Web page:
Canadian writer Irshad Manji is taking no chances with the U.S. publication of ''The Trouble With Islam,'' a searing critique of her Muslim faith and its record on human rights, women, and minorities. The book has already provoked vehement responses abroad (calling fellow Muslims ''an army of automatons in the name of Allah'' will do that) and forced the Ugandan native to travel with a security guard and install bulletproof glass in her Toronto apartment.
Manji, a 35-year-old lesbian, is an unlikely advocate for Islamic reform. The ex-host of Canada's ''QueerTelevision'' is inviting new interpretations of the Koran by reintroducing the Islamic tradition of ijtihad, or independent thinking.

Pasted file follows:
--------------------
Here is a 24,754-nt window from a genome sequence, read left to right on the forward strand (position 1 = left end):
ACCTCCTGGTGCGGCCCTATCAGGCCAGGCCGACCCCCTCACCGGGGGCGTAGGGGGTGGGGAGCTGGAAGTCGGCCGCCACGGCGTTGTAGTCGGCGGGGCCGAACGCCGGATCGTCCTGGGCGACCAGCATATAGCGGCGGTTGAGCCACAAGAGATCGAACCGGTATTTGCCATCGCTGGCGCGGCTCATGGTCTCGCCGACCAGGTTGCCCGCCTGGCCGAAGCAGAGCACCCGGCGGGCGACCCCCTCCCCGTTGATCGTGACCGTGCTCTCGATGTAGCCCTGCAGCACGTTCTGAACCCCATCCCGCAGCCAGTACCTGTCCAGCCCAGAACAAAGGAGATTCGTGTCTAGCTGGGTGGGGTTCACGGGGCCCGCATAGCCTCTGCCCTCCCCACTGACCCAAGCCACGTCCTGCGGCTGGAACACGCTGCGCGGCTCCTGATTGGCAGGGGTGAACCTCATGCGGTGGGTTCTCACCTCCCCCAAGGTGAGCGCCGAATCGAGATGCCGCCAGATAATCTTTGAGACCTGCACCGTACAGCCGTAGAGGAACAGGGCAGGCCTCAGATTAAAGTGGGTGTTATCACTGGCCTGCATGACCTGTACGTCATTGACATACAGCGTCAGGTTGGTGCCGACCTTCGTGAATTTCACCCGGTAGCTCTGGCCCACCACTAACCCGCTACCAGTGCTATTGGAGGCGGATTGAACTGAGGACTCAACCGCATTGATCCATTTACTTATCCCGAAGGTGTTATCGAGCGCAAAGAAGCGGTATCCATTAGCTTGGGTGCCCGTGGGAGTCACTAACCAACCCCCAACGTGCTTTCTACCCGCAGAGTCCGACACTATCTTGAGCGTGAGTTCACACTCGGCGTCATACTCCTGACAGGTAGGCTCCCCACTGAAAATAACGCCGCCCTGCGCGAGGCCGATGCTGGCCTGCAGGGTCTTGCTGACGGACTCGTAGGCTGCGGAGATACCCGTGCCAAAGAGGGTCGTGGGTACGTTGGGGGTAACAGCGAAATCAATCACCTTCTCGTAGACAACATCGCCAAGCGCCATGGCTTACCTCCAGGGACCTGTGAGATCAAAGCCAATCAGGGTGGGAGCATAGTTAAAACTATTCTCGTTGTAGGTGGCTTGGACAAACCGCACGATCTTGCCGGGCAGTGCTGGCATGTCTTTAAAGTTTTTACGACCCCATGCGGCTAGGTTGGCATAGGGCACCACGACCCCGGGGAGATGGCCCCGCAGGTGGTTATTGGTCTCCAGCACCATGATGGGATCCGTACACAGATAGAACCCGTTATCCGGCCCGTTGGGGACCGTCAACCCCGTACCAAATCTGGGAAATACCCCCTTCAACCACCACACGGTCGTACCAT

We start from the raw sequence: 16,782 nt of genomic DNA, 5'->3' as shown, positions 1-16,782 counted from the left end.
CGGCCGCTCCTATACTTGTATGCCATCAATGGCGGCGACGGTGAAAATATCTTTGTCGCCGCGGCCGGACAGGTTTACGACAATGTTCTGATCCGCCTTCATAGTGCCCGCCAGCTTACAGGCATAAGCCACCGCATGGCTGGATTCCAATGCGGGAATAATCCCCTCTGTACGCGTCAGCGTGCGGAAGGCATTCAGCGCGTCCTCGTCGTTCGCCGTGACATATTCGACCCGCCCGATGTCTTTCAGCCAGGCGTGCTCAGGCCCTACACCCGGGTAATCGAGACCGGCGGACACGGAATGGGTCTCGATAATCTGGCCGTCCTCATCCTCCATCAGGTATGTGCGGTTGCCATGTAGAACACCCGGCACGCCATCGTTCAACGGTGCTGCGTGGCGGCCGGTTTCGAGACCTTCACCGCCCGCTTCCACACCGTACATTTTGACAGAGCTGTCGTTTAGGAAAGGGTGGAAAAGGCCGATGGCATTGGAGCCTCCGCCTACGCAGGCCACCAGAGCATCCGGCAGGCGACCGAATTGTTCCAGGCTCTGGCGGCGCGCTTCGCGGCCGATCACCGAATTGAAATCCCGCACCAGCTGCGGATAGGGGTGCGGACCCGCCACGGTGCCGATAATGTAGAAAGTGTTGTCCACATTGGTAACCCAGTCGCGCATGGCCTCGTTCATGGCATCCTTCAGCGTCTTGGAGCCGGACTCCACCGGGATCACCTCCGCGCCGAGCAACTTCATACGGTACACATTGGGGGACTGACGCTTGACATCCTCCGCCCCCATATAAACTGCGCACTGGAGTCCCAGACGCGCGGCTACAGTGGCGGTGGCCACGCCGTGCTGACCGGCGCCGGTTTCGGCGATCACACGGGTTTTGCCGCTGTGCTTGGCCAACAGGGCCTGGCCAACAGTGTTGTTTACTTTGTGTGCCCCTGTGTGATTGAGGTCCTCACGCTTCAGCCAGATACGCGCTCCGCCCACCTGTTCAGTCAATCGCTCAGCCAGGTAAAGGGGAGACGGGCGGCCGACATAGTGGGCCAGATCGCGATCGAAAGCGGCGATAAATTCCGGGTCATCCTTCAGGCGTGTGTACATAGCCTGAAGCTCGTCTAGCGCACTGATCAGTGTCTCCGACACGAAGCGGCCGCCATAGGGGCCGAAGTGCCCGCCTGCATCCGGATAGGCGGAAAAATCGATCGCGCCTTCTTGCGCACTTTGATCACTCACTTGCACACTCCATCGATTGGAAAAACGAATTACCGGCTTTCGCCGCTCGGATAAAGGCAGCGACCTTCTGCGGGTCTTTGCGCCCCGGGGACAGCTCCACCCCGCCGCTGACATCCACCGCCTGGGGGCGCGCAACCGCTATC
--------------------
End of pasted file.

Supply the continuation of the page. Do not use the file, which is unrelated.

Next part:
Is Manji concerned about being issued a fatwa? ''I do not lose a wink of sleep,'' she says bluntly. ''I remember asking Salman Rushdie why should I write a book that may invite all this danger, and he said, 'Because, Irshad, a book is more important than a life. Once you put a thought into the world, it can be disagreed with, but it can't be unthought.'''